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February 6 COVID-19: Tennessee reports 3,182 new cases, 58 deaths

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Posted at 9:44 AM, Feb 06, 2021
and last updated 2021-02-06 15:56:38-05

NASHVILLE, Tenn. (WTVF) — The Tennessee Department of Health reported 3,182 new COVID-19 cases Saturday, along with 58 additional deaths

This brings the state's total case count to 742,213. Today's percent positive rate is 9.16%.

So far 10,405 Tennesseans have lost their lives to the virus.

There are currently 1,369 patients hospitalized with confirmed with cases of COVID-19.

The state also reported 2,806 new recoveries in the past 24 hours.

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Feb. 6 COVID-19

Earlier today Metro Public Health officials reported an increase of 291 cases of COVID-19 in the past 24 hours. This brings the total number of cases in Davidson County to 86,009.

There are now 3,112 active cases, with 82,298 considered to be inactive or recovered.

There have been two new confirmed deaths reported in the past 24 hours, a 67-year-old man and an 84-year-old man, both with underlying health conditions.

A total of 561 people in Davidson County have died after a confirmed case of COVID-19. Including both confirmed and probable cases, 599 deaths have been attributed to COVID-19.


Metro also reported the following data:

New cases per 100,000 people: 37.9
Seven-day percent positive of COVID-19 tests: 8.3

Available Middle Tennessee hospital beds: 17 percent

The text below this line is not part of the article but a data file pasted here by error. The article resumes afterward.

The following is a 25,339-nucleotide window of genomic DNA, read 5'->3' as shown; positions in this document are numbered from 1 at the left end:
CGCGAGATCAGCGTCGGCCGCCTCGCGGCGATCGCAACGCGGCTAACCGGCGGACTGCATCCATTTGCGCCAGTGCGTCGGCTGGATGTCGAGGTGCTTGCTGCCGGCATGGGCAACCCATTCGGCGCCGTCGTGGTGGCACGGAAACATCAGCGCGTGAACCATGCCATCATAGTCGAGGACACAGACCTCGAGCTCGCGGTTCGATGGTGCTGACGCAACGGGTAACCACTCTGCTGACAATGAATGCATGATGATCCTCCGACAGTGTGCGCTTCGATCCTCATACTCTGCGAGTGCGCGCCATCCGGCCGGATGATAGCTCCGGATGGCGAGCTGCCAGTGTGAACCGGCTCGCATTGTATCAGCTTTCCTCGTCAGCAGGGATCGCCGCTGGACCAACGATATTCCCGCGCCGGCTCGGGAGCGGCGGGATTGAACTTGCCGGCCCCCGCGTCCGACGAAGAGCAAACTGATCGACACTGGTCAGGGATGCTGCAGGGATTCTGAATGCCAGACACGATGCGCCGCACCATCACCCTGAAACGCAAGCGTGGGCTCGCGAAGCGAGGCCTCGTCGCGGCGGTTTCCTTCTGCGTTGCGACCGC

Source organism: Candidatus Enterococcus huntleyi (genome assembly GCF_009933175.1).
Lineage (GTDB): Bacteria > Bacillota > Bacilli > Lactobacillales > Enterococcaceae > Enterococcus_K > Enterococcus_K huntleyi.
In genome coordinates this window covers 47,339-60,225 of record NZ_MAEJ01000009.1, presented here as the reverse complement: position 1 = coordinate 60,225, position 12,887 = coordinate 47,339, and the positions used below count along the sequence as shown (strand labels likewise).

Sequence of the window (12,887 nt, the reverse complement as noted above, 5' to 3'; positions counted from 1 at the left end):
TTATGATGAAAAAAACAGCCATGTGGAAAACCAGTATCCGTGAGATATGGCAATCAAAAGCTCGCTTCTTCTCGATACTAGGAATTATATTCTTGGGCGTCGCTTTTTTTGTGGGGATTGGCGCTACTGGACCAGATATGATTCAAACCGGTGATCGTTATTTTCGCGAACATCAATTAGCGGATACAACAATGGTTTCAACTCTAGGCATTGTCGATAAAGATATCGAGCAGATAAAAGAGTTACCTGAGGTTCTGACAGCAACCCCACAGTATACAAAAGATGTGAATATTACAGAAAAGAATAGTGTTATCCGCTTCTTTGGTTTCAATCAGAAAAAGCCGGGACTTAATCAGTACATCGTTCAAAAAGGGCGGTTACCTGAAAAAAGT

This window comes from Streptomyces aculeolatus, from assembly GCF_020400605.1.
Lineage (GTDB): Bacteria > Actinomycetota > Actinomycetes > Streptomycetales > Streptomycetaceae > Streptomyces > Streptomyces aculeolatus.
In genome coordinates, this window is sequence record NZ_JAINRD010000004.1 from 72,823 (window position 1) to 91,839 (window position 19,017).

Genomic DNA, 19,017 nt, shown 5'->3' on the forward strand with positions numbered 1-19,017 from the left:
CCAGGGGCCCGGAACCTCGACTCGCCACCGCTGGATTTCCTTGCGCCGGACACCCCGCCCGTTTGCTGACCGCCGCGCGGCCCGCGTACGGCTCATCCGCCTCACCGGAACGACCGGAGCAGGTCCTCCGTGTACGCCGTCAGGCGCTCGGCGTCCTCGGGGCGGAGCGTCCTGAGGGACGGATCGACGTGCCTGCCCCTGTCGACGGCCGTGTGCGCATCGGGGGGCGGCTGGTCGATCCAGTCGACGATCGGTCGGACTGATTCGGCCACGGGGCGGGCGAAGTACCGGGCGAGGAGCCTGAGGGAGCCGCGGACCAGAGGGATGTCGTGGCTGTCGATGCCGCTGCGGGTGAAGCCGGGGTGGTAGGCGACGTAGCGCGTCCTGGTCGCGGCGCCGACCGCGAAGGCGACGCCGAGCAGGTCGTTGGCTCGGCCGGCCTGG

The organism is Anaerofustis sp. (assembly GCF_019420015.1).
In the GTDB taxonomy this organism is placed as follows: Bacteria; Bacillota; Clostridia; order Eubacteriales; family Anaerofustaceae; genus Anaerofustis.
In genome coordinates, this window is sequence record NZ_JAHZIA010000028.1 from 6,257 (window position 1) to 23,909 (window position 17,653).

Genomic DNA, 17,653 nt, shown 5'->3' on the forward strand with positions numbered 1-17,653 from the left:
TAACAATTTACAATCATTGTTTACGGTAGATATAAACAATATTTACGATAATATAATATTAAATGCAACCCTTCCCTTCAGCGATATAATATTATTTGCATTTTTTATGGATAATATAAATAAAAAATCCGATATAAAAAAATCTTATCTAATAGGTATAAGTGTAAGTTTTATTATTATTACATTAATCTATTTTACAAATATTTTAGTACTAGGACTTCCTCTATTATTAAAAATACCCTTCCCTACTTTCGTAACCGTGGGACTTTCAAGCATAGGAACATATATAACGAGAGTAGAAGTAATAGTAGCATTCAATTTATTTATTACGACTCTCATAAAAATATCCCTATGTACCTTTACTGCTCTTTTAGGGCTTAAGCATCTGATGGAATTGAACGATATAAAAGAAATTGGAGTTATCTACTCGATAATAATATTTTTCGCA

Available Middle Tennessee ICU beds: 12 percent

The MPHD COVID-19 Hotline received 502 calls on Friday, February 5, 2021.

Total number of cases: 86,009
Cases reported in the past 24 hours: 291

Cases by sex
Male: 40,724
Female: 44,538
Unknown: 747

Cases by age

Unknown139
0-104,048
11-208,722
21-3024,076
31-4016,703
41-5011,415
51-609,650
61-706,314
71-803,135
81+1,807
Total86,009
Inactive/Recovered82,298
Deaths599
Total active cases3,112


MORE TENNESSEE COVID-19 COVERAGE

See all our coronavirus coverage here

COUNTY-BY-COUNTY CASES IN TENNESSEE

What is COVID-19 (a.k.a. the new coronavirus?)

According to the World Health Organization, coronaviruses (CoV) are a large family of viruses that cause illness ranging from the common cold to more severe diseases. Examples include the Middle East Respiratory Syndrome (MERS-CoV) and Severe Acute Respiratory Syndrome (SARS-CoV). A novel coronavirus (nCoV) is a new strain that has not been previously identified in humans. COVID-19 stands for "Coronavirus disease 2019," which is when this strain of the coronavirus was discovered.

What are the symptoms?

The CDC says patients confirmed to have the 2019-nCoV reportedly had mild to severe respiratory illness with:

  • Cough
  • Shortness of breath or difficulty breathing

Or at least two of the following symptoms:

  • Fever
  • Chills
  • Repeated shaking with chills
  • Muscle pain
  • Headache
  • Sore throat
  • New loss of taste or smell

At this time, the CDC believes symptoms could appear as soon as two days after exposure, or as long as 14 days.

Prevention

The CDC is recommending "common sense" measures such as:

  • Wash your hands often with soap and water for at least 20 seconds. If soap and water are not available, use an alcohol-based hand sanitizer.
  • Avoid touching your eyes, nose, and mouth with unwashed hands.
  • Avoid close contact with people who are sick.
  • Stay home when you are sick.
  • Cover your mouth and nose with a cloth face cover when around others.
  • Cover your cough or sneeze with a tissue, then throw the tissue in the trash.
  • Clean and disinfect frequently touched objects and surfaces.